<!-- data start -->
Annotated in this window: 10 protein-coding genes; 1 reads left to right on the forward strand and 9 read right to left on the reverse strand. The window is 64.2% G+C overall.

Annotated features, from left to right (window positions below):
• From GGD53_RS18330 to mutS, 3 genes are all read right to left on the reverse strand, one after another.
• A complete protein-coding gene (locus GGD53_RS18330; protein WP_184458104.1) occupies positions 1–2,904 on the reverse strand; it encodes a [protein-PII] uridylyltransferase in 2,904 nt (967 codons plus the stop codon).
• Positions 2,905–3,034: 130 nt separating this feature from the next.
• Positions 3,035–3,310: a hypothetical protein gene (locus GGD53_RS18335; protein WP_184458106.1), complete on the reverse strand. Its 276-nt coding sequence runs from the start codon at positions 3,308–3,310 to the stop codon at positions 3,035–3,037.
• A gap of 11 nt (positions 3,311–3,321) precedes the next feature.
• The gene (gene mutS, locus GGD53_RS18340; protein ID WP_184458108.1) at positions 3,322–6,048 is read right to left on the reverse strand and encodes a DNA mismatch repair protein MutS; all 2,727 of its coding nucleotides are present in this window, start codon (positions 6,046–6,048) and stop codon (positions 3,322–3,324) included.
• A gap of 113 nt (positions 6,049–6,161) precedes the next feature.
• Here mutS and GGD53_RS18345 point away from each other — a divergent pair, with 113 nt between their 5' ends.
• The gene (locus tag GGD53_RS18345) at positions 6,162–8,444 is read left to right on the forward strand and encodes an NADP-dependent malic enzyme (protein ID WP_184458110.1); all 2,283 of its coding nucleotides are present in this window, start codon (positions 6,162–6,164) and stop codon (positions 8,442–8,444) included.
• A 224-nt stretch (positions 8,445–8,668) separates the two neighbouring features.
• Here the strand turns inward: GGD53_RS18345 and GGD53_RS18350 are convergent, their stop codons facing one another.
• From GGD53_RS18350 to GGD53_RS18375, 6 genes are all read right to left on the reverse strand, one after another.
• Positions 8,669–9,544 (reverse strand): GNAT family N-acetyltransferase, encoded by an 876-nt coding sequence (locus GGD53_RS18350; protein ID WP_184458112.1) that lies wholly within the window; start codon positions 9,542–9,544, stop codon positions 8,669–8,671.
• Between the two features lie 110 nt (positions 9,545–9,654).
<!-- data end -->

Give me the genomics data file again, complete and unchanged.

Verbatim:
Annotated in this window: 10 protein-coding genes; 1 reads left to right on the forward strand and 9 read right to left on the reverse strand. The window is 64.2% G+C overall.

Annotated features, from left to right (window positions below):
• From GGD53_RS18330 to mutS, 3 genes are all read right to left on the reverse strand, one after another.
• A complete protein-coding gene (locus GGD53_RS18330; protein WP_184458104.1) occupies positions 1–2,904 on the reverse strand; it encodes a [protein-PII] uridylyltransferase in 2,904 nt (967 codons plus the stop codon).
• Positions 2,905–3,034: 130 nt separating this feature from the next.
• Positions 3,035–3,310: a hypothetical protein gene (locus GGD53_RS18335; protein WP_184458106.1), complete on the reverse strand. Its 276-nt coding sequence runs from the start codon at positions 3,308–3,310 to the stop codon at positions 3,035–3,037.
• A gap of 11 nt (positions 3,311–3,321) precedes the next feature.
• The gene (gene mutS, locus GGD53_RS18340; protein ID WP_184458108.1) at positions 3,322–6,048 is read right to left on the reverse strand and encodes a DNA mismatch repair protein MutS; all 2,727 of its coding nucleotides are present in this window, start codon (positions 6,046–6,048) and stop codon (positions 3,322–3,324) included.
• A gap of 113 nt (positions 6,049–6,161) precedes the next feature.
• Here mutS and GGD53_RS18345 point away from each other — a divergent pair, with 113 nt between their 5' ends.
• The gene (locus tag GGD53_RS18345) at positions 6,162–8,444 is read left to right on the forward strand and encodes an NADP-dependent malic enzyme (protein ID WP_184458110.1); all 2,283 of its coding nucleotides are present in this window, start codon (positions 6,162–6,164) and stop codon (positions 8,442–8,444) included.
• A 224-nt stretch (positions 8,445–8,668) separates the two neighbouring features.
• Here the strand turns inward: GGD53_RS18345 and GGD53_RS18350 are convergent, their stop codons facing one another.
• From GGD53_RS18350 to GGD53_RS18375, 6 genes are all read right to left on the reverse strand, one after another.
• Positions 8,669–9,544 (reverse strand): GNAT family N-acetyltransferase, encoded by an 876-nt coding sequence (locus GGD53_RS18350; protein ID WP_184458112.1) that lies wholly within the window; start codon positions 9,542–9,544, stop codon positions 8,669–8,671.
• Between the two features lie 110 nt (positions 9,545–9,654).